quantities of data to demonstrate

graduate cybersecurity programmes.

how predictive models need to be

Blending academic and tech

used and how the University can best

resources allows La Trobe to engage


with possibilities like piloting 5G across the campus and implementing an Internet of Things (IoT) mentality. Whilst focusing on today’s issue, La Trobe is keeping an eye on the future: experimenting with emerging technologies to drive efficiency and improve the student experience. “Using RPA, a small team has transformed the processes within Student Administration,” states Powell. “RPA is now viewed as a strategic process improvement capability across the University.” Also, over the course of 18 months, the University has built a strong relationship with IBM. “Our Bachelor of Arts Course has over 50 majors; students know they want to study Arts but are unsure of which major may best suit their needs,” he continues. “A Netflix-inspired experience (Bachelor of Arts Explorer - revealed at IBM’s Think 2020) has been developed to help student choice using the IBM Cloud and AI Stack.” The necessity for digital reinven-

E X E C U T I V E P R OF IL E :

Peter Powell

Title: Chief Information Officer Company: La Trobe University Industry: Education Location: Melbourne Australia Peter Powell has over 30 years’ experience in the IT industry, having held various executive roles across sectors such as transforming technology and business processes, enabling commercial outcomes and business growth. As Executive Director and Chief Information Officer at La Trobe University, Melbourne Australia, Peter is well placed to propel the University’s solutions to global problems, driving forward customer focused strategies, operational efficiencies and technology transformation.

tion at the University has been emphasised by the deleterious effects of the COVID-19 pandemic. Following the initial considerations w w w.l a t ro be . ed u . a u

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Using technology to help academia and industry succeed. Digital disruption is causing unprecedented change worldwide, with technological innovations creating fresh opportunities for educational institutions, companies and governments to explore new frontiers, operate more efficiently, generate new revenue models and build resilience. As a result, many organisations are looking to create digital experiences for their people across all the spaces in which they live, work and play.

We’re already partnering with universities on research initiatives¹ and innovative solutions for campus activation². We support curriculum and associated scholarship programs across a range of new digital skill degrees³. And we’re passionate about collaborations and bright ideas that help educational institutions and industry thrive⁴. What could your future look like?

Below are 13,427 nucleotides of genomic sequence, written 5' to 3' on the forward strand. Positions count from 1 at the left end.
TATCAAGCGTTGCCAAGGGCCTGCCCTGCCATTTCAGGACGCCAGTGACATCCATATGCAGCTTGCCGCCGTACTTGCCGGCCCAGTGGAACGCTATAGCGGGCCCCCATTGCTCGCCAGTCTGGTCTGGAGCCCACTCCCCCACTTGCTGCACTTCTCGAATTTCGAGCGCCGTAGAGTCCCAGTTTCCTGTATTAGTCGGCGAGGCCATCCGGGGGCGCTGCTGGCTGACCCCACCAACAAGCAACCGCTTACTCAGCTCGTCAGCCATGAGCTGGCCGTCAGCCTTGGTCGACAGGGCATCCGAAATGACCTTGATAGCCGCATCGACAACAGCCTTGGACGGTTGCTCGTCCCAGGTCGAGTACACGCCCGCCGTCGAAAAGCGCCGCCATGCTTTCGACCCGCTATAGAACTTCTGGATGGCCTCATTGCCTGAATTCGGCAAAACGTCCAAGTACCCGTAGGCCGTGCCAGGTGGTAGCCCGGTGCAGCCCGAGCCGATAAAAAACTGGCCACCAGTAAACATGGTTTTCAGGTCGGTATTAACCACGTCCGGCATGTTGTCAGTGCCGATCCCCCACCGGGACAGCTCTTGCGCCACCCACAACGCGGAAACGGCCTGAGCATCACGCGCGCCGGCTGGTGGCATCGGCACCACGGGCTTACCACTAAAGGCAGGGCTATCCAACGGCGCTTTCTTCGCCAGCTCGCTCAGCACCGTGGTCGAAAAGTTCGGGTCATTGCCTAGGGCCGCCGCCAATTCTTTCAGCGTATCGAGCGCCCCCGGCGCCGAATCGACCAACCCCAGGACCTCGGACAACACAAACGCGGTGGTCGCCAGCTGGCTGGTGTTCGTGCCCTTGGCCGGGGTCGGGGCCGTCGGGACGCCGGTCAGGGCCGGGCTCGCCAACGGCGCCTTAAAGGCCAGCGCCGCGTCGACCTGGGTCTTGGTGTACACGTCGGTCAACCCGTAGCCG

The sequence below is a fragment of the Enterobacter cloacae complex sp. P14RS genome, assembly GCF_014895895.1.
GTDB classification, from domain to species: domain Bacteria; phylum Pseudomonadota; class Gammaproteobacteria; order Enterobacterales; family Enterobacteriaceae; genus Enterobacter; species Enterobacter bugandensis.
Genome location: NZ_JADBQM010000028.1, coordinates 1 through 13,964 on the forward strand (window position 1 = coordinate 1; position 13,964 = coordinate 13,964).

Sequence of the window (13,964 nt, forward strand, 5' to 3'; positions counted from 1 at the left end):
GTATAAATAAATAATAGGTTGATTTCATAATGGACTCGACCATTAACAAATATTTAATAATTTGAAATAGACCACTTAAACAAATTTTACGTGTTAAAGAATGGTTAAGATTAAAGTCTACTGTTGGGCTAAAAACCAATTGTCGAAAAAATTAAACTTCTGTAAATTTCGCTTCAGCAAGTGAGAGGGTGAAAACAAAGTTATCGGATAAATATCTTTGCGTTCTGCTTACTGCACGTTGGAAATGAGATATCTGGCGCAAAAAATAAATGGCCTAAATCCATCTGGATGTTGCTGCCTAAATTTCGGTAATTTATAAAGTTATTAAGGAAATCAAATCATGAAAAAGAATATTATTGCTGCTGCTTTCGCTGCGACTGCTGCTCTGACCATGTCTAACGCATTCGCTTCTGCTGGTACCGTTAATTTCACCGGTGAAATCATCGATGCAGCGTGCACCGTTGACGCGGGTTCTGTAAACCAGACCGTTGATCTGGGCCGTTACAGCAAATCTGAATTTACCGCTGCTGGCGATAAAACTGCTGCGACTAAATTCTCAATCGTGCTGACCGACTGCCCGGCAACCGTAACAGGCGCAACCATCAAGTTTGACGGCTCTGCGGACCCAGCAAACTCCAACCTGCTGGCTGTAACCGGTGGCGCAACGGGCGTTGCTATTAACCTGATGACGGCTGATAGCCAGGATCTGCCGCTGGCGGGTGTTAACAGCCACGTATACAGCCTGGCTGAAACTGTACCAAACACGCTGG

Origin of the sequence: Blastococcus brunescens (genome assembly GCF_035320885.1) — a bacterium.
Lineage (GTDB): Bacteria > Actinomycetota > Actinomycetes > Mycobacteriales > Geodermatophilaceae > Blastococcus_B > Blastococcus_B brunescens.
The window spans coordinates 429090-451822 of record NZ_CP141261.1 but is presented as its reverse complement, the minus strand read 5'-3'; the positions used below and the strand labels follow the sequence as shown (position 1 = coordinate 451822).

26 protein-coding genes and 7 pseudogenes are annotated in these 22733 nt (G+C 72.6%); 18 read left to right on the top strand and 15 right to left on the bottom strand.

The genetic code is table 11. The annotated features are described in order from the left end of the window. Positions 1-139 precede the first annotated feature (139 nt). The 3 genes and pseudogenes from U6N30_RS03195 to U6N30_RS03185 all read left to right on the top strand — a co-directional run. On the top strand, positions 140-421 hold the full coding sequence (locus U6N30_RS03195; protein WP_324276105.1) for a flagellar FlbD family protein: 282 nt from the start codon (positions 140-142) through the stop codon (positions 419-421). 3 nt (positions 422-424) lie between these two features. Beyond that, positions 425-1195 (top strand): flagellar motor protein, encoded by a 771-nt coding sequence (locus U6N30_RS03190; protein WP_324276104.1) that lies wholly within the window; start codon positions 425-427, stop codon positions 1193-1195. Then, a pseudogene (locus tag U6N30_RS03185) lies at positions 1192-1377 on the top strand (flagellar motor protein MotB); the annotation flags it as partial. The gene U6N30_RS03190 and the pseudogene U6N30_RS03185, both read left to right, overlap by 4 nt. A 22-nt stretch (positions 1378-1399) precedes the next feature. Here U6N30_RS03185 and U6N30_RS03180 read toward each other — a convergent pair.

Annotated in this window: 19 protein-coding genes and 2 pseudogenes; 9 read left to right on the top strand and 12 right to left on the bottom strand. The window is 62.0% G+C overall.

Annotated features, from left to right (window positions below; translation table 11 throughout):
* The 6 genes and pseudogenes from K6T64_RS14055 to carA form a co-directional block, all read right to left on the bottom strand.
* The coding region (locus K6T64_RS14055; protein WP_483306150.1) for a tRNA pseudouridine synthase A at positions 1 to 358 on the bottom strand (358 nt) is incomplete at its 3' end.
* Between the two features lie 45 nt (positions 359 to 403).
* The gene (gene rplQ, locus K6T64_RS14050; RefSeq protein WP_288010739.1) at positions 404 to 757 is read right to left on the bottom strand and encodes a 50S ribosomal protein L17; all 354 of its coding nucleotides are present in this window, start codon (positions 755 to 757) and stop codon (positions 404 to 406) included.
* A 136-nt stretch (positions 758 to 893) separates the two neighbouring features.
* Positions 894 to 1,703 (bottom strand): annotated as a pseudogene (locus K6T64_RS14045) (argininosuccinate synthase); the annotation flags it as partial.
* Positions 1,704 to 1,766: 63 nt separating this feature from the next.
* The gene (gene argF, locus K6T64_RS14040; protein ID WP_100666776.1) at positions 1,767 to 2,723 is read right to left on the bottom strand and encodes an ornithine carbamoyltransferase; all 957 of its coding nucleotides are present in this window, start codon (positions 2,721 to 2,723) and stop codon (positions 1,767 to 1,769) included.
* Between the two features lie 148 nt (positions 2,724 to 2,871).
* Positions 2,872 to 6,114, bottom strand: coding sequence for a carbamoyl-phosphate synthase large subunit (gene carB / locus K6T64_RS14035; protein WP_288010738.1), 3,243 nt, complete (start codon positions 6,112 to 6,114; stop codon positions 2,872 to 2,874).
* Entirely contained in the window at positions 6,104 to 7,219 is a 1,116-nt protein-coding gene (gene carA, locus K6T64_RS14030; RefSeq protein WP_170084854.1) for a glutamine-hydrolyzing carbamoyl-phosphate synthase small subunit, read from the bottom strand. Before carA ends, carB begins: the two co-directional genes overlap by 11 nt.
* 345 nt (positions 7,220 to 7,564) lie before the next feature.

Whether your priority is to create connected and personalised experiences for your customers, students or staff… to mobilise and engage your employees… or to create safe and secure connected spaces, Optus has the know-how and solutions to help you bring your digital future to life.

To view our references please visit https://ob3.optus.com.au/DigitalUniversityReport.html To find out more, visit www.optus.com.au/enterprise


“We are building an IS operating model that supports the university into the future that is responsive, efficient and effective”

campus. “Then followed the interesting stuff,” adds Powell. “VPN could only handle 500 concurrent users, so a new solution was built and tested in four days with existing equipment. Microsoft Teams was rolled out for collaboration, over 2,000 staff were

— Peter Powell, Chief Information Officer La Trobe University

trained virtually and a brand-new

of accommodating students that

services were developed, enabling

could not travel, made complicated

5,000 staff to work from home. This

still further by social distancing rules,

was, and still is, transformation at a

La Trobe made the early decision to

pace which has created new capabili-

move to online teaching, with only

ties for go-to market strategies.”

essential staff remaining on campus.

virtual desktop solution was implemented for Campus Lab capabilities. Finally, hardware was deployed and

To support customers during the

“A significant technology challenge

COVID-19 pandemic, IBM took the

to deliver in one week,” states Powell.

step of providing 90 days of compli-

“Under normal circumstances, we

mentary access to Watson Assistant

have 25,000 students taught face-

for Citizens - AI software which can

to-face and around 5,000 staff

understand and respond to common

attending one of the Universities’ five

questions about COVID-19 on its

campuses every day. It never ceases

own. La Trobe was the first Australian

to surprise me how well individuals

organisation to leverage this offer.. “As

and teams really come together when